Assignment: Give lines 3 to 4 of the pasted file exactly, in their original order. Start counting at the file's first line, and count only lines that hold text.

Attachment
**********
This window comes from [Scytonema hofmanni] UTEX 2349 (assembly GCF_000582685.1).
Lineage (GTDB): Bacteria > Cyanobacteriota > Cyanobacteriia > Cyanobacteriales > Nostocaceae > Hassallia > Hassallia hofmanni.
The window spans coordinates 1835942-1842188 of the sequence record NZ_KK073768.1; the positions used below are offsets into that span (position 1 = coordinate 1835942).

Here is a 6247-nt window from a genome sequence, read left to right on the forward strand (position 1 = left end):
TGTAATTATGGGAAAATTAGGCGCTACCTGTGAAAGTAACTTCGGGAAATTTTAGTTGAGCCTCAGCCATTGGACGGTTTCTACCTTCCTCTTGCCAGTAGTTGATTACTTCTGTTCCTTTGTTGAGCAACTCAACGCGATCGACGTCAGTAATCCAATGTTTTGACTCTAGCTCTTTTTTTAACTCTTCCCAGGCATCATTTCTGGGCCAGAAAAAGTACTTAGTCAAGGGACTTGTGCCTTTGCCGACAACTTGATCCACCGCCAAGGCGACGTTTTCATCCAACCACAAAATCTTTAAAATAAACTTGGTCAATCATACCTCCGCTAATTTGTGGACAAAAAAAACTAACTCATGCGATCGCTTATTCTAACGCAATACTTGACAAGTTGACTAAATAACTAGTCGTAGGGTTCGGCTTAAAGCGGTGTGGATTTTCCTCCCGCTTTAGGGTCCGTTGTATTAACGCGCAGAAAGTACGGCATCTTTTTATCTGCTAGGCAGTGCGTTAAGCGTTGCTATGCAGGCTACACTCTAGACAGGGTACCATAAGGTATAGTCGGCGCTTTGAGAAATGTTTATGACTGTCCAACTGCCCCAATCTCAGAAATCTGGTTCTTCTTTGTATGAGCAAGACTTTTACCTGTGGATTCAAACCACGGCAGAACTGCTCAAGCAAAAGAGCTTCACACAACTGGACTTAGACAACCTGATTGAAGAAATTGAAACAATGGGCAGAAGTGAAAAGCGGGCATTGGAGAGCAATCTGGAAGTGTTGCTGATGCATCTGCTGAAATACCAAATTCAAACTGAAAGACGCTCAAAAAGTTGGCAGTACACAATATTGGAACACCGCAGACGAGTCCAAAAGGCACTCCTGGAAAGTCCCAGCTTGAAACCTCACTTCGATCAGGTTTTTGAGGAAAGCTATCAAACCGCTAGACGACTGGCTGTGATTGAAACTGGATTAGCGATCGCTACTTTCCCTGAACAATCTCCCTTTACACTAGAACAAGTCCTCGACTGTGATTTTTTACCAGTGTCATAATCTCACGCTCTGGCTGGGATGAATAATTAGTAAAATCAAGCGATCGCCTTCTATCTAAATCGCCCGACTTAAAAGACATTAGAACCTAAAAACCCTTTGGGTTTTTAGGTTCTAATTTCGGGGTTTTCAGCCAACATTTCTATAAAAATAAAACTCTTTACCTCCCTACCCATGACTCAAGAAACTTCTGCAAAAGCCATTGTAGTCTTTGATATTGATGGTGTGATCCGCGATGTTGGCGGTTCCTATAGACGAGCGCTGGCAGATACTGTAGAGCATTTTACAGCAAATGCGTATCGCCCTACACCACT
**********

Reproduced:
The window spans coordinates 1835942-1842188 of the sequence record NZ_KK073768.1; the positions used below are offsets into that span (position 1 = coordinate 1835942).

Here is a 6247-nt window from a genome sequence, read left to right on the forward strand (position 1 = left end):